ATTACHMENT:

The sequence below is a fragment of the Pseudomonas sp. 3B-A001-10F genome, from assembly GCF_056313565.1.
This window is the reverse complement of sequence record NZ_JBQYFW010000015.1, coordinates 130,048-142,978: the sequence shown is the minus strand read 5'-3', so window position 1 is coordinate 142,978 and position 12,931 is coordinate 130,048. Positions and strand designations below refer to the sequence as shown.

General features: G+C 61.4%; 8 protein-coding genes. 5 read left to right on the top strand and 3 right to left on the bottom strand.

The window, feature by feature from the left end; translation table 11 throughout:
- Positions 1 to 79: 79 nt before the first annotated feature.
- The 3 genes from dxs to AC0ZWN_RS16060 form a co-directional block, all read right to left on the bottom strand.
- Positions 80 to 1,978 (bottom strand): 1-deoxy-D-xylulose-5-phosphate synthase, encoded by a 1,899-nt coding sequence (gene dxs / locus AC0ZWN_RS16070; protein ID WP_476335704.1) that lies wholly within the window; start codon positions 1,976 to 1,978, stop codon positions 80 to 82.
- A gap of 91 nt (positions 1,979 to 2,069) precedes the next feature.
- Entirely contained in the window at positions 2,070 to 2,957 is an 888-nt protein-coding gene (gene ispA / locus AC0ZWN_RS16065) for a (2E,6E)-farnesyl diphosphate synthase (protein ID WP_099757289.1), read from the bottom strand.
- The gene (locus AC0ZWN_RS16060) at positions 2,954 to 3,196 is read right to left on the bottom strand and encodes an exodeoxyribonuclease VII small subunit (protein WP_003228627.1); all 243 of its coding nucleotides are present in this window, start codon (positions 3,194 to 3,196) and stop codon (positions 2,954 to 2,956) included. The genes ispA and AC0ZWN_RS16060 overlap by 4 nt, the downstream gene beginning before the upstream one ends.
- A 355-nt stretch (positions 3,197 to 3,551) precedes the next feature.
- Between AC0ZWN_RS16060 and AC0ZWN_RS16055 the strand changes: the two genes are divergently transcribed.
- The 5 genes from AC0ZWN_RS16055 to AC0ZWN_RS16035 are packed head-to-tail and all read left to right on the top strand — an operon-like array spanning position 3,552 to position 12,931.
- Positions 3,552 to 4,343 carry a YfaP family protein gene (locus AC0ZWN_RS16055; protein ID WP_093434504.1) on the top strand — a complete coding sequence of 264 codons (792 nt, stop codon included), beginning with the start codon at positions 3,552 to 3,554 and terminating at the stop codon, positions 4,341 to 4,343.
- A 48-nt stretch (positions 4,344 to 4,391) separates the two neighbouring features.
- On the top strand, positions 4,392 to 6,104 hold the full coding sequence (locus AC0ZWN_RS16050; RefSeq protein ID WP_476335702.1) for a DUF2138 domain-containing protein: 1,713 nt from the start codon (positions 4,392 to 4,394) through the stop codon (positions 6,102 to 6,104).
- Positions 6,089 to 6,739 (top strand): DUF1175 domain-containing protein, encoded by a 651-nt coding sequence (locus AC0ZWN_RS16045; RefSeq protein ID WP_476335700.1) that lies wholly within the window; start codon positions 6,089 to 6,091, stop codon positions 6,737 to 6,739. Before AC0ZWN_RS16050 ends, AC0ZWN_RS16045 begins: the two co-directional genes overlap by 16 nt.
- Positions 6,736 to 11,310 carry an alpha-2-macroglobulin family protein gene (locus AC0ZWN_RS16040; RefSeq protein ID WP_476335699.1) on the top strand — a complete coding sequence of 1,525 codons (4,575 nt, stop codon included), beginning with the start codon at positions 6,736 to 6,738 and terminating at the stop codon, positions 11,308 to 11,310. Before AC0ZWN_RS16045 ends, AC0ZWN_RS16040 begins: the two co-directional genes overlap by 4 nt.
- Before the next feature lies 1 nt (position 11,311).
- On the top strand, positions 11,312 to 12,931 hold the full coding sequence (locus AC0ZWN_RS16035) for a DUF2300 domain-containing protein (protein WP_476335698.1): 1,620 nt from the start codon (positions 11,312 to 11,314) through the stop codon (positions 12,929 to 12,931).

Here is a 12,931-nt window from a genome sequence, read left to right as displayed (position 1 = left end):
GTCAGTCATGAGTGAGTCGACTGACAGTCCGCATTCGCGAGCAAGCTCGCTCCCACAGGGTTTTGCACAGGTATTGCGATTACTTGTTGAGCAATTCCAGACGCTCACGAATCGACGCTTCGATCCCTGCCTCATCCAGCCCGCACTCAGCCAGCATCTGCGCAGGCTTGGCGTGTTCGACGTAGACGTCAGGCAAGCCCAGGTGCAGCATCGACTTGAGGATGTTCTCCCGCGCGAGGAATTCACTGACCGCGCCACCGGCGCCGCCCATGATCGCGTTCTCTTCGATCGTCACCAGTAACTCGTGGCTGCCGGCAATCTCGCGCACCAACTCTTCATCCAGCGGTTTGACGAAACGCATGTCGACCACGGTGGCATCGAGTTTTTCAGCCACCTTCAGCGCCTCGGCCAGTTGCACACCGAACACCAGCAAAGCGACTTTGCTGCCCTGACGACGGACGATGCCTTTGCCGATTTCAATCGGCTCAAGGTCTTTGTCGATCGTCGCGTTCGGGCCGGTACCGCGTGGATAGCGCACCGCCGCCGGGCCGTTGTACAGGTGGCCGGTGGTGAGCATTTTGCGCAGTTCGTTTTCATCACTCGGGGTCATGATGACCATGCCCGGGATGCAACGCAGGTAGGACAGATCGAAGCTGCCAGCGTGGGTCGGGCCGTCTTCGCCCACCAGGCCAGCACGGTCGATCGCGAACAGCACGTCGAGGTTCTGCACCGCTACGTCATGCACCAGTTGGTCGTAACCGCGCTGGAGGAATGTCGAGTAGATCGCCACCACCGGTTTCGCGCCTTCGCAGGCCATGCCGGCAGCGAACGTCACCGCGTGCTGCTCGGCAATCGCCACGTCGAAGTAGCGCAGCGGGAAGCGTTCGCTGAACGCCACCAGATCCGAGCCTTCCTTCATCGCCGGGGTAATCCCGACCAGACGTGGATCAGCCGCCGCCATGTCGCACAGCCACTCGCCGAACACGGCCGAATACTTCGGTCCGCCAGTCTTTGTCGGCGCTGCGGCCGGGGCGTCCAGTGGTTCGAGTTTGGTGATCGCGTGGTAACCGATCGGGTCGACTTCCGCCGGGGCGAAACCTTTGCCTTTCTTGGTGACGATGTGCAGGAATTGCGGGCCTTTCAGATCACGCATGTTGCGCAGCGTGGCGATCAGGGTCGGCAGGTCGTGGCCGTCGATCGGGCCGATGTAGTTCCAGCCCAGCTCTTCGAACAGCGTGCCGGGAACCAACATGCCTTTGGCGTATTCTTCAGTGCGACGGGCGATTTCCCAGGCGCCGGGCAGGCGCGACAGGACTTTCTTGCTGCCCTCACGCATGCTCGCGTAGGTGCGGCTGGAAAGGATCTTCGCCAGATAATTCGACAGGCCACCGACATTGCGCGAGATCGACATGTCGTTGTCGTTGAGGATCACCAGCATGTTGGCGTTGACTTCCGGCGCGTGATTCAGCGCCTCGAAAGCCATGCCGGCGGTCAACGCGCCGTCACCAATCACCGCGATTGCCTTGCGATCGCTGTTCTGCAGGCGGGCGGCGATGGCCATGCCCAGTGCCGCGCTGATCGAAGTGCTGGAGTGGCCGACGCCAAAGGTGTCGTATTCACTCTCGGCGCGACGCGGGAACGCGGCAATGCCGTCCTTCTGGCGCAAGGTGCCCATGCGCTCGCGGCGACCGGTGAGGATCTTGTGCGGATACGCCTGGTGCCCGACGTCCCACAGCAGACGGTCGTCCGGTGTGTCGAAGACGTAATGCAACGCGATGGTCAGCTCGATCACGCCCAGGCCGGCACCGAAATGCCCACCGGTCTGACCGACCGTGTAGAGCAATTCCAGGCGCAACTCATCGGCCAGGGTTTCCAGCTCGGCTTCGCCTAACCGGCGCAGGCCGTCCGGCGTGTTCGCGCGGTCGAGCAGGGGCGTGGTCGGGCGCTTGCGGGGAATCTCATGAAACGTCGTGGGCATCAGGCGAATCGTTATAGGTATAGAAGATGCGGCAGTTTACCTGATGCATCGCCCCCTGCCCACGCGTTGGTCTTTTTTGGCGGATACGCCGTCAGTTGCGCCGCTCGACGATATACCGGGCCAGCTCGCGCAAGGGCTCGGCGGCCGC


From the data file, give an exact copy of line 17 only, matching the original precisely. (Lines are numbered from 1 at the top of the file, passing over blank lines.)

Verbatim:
- Positions 6,089 to 6,739 (top strand): DUF1175 domain-containing protein, encoded by a 651-nt coding sequence (locus AC0ZWN_RS16045; RefSeq protein ID WP_476335700.1) that lies wholly within the window; start codon positions 6,089 to 6,091, stop codon positions 6,737 to 6,739. Before AC0ZWN_RS16050 ends, AC0ZWN_RS16045 begins: the two co-directional genes overlap by 16 nt.